Women and technology in the marginalized rural communities : case studies from Kwazulu-Natal.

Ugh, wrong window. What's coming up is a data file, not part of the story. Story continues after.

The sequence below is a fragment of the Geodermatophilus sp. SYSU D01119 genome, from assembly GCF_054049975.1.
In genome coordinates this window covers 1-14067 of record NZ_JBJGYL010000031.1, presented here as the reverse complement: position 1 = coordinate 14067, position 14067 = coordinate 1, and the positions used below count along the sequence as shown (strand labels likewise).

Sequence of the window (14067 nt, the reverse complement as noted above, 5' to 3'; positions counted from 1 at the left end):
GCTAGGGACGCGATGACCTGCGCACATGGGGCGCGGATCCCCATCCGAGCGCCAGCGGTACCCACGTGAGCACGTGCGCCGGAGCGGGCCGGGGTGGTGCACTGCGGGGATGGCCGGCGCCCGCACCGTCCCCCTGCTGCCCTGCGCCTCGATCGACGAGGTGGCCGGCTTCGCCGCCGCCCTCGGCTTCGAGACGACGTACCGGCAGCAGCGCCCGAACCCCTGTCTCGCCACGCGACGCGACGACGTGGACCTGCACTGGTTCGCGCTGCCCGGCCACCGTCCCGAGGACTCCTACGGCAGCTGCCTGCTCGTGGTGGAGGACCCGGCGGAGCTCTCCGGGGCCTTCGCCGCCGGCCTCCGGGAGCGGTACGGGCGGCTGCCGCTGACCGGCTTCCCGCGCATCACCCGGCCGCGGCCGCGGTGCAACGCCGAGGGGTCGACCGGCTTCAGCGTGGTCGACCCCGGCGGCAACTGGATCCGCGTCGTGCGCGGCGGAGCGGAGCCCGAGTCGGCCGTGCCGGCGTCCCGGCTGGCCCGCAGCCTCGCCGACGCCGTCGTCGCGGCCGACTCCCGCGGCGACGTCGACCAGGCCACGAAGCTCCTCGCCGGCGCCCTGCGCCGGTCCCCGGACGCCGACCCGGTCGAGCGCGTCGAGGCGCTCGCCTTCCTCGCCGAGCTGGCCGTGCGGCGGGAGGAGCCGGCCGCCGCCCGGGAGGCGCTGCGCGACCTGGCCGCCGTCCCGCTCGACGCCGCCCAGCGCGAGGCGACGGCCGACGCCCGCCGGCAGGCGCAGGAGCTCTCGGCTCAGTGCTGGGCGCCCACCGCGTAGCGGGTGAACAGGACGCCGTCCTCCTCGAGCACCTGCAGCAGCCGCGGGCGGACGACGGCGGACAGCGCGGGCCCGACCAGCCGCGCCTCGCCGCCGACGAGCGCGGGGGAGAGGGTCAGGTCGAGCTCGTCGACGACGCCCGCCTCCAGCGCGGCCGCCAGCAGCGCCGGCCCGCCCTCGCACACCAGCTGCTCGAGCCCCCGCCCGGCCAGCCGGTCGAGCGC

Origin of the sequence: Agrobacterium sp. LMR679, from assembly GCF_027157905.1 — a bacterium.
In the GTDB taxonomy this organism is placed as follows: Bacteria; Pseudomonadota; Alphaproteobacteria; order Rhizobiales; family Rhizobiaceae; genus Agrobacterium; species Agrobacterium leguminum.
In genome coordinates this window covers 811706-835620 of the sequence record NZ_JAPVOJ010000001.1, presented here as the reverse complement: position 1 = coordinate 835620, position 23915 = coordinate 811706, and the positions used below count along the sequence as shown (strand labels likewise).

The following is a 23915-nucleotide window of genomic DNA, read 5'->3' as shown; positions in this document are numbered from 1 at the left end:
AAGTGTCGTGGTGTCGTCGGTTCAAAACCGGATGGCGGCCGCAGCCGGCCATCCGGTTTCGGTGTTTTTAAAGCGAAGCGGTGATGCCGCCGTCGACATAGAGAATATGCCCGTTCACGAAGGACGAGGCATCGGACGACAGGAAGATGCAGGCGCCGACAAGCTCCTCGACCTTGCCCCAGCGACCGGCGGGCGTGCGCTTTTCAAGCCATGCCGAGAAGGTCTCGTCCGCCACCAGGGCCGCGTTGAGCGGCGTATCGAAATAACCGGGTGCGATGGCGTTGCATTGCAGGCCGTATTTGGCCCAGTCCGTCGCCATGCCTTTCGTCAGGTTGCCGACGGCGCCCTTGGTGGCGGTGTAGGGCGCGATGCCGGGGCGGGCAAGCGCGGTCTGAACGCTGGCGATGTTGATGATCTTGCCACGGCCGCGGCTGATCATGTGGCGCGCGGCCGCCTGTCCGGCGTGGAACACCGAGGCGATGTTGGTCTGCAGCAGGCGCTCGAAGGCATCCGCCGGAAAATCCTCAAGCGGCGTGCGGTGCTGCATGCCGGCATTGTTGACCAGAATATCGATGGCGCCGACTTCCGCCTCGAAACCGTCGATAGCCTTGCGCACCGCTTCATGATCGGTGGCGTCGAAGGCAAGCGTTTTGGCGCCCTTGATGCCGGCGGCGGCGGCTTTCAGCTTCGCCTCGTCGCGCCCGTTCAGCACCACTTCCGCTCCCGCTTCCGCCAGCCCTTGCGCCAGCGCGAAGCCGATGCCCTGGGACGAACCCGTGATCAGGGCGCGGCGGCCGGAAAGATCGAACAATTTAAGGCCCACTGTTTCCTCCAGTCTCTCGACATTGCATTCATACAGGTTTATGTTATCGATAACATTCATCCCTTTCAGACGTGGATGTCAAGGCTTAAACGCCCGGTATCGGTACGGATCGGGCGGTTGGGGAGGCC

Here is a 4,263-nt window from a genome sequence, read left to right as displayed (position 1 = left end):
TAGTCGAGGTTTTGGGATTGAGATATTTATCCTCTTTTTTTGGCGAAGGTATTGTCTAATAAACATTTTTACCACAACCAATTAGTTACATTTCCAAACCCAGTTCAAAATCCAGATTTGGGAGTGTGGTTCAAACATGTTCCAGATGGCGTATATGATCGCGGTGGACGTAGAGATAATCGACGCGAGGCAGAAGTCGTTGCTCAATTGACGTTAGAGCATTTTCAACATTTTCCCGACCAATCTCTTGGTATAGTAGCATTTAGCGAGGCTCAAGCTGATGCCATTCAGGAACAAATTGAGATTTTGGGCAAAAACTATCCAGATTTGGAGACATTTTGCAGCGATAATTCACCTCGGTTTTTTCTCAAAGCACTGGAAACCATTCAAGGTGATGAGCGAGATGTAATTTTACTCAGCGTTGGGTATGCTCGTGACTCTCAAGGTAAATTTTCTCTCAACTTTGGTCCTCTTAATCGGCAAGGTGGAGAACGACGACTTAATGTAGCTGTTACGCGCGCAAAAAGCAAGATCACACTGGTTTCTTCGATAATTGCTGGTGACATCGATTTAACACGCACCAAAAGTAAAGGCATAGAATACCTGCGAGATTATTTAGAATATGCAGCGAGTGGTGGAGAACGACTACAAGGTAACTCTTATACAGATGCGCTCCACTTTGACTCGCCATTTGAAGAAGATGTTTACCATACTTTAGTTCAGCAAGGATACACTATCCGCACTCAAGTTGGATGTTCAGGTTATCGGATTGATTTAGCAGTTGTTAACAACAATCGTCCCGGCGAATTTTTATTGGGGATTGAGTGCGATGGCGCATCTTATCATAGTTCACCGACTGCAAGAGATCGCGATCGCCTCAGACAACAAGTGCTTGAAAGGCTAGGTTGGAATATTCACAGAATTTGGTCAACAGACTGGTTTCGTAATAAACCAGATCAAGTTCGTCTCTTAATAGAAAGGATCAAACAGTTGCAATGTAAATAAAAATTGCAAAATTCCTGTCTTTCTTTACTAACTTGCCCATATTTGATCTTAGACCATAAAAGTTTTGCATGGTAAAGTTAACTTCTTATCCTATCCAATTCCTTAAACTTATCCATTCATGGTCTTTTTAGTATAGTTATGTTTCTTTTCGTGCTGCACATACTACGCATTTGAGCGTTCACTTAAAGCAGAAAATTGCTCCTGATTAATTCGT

Generally, rural women have lesser access to technologies that are vital in progressing with their tasks due to gender dimensions linked to patriarchy that were perpetuated by apartheid, which promoted male migration and created female subordination. This created invisibility of women's major role as food producers. Although South Africa is democratic, rural households are still far behind in terms of development. Norms and values in most traditional societies sideline women and increase the burden of work that they normally have. Duties performed by rural women demand physical energy and is generally time consuming Access to appropriate technologies might assist in reducing energy and lime spent unwisely. Traditional norms encourage male superiority and sociocultural barriers give women limited access to certain assets such as livestock, land, credit and their decision making power is very little compared to male counterparts. This has serious implications on women's lives because these aspects are most important in meeting life challenges they face on a daily basis. Women's involvement in both productive and reproductive tasks shows that they are concerned about the lives of their families together with the community in which they live. They modify used objects in order to produce subsistence. Surplus obtained from their yields plays a vital role in generating income to sustain their livelihoods. Access to technologies might reduce time spent on reproductive tasks and diverted to produce more. This study is intended to contribute to a greater understanding and the recognition of the linkages between women's roles, responsibilities, knowledge and their participation in rural economic development, particularly looking at their use of technology. A critical concern raised in this study is whether women's knowledge of and experience with technology are adequately incorporated in development debates and initiatives, especially in an environment where the decision-makers tend to he male. The main findings of the study are that rural women utilize a range of technologies, they are involved in innovating and adapting technologies and they experience a variety of problems in relation to accessing, maintaining and using technologies at the household and community levels.